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Structured Programming - Glossary

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Edsger W. Dijkstra's letter to the Editor of Communications of the ACM, published in March 1968, marks the true beginning of structured programming. Structured programming can be seen as a subset or subdiscipline of imperative programming, one of the major programming paradigms. It is most famous for removing or reducing reliance on the GOTO statement. Edsger Dijkstra's subsequent article,
Go To Statement Considered Harmful
was instrumental in the trend towards structured programming. Description of the inverse relationship between a programmer's ability and the density of goto statements in his program is repeated.
Algorithm
A set of ordered, unambiguous instructions that completes a specific task in a finite number of steps.
Array
A collection of items called elements, each of which is of the same type.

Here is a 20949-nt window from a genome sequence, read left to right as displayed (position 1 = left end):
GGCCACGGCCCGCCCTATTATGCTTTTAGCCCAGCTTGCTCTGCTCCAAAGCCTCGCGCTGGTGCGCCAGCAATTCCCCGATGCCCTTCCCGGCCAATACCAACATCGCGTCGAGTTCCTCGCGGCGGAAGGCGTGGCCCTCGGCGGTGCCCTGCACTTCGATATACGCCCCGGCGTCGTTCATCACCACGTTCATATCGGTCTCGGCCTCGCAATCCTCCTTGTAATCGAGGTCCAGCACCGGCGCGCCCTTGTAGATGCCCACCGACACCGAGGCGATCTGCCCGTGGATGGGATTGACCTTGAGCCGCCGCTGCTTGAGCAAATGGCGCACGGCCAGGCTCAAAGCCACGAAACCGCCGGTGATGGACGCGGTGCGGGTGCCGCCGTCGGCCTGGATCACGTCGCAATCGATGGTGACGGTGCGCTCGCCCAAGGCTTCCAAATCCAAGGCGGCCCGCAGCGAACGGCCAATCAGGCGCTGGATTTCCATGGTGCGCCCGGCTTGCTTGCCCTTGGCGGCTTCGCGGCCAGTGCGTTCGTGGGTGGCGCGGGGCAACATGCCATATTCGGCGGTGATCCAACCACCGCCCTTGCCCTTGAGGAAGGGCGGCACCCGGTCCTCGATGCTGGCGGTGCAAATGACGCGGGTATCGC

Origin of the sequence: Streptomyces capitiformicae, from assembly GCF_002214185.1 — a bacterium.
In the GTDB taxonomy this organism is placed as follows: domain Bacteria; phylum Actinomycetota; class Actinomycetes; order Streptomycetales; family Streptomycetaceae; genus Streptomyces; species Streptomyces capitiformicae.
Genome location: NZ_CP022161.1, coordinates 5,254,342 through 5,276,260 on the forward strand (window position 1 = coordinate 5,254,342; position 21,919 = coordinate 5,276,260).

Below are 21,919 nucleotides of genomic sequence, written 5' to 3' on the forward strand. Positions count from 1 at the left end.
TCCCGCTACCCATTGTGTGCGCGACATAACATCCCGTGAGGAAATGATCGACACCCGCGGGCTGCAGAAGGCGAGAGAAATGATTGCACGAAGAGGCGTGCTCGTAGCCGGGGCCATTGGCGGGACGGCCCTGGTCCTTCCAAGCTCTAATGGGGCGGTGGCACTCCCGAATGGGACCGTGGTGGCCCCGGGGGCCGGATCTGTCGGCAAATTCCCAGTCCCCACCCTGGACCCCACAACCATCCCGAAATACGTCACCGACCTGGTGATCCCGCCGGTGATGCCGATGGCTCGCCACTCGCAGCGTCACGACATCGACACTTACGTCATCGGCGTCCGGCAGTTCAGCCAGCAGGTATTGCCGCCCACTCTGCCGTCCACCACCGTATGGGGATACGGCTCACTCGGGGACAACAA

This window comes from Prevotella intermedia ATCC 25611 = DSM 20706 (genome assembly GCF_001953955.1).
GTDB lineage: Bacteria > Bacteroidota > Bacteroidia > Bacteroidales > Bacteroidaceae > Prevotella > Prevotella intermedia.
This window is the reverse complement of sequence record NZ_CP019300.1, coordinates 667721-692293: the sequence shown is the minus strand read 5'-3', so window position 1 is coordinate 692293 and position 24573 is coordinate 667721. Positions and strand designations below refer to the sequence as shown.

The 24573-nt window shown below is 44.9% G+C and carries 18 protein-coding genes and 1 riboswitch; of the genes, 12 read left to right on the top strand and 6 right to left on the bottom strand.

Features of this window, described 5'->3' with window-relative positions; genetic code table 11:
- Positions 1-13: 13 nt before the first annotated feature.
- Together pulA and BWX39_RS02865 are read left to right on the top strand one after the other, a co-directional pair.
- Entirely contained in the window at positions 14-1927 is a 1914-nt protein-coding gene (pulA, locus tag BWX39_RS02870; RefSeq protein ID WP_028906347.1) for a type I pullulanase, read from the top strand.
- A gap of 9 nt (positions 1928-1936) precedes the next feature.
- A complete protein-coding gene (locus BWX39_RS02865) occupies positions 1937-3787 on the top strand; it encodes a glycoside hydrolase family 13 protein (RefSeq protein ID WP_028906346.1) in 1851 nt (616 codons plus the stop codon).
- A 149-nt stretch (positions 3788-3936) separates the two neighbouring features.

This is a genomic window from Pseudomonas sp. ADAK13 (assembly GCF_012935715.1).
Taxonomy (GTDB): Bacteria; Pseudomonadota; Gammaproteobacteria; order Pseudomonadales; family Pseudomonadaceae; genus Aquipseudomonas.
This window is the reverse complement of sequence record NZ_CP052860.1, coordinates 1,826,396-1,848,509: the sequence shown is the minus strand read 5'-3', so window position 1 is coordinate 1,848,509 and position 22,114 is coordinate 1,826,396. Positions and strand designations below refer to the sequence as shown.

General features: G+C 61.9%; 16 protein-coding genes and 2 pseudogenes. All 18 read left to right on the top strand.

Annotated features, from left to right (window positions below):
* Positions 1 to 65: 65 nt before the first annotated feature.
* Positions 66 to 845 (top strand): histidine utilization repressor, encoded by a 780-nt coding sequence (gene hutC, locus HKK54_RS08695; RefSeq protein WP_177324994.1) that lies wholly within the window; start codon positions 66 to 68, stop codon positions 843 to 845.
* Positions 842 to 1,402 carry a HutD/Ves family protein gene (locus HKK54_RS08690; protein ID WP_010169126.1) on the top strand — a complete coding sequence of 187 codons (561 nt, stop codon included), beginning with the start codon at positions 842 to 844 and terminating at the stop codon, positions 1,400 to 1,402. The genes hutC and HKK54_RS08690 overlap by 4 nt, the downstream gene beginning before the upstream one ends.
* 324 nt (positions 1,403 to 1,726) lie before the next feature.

Array initializer
Specifies the initial values of the elements of an array.
ASCII
A 7-bit character encoding.
Binary number system
Base 2 number system.
Bit
A single binary digit.
Block statement
A sequence of statements enclosed within curly braces.
Boolean expression
An expression with a value of true or false.
Bubble Sort
An algorithm for sorting data.
Byte
A sequence of 8 bits.
Bytecode
Machine code for the Java Virtual Machine.
Call a method
Execute the statements within the method declaration.
Cast
Explicit conversion from one data type to another.
Command-line argument
A text string provided by the user when running a program from the command-prompt.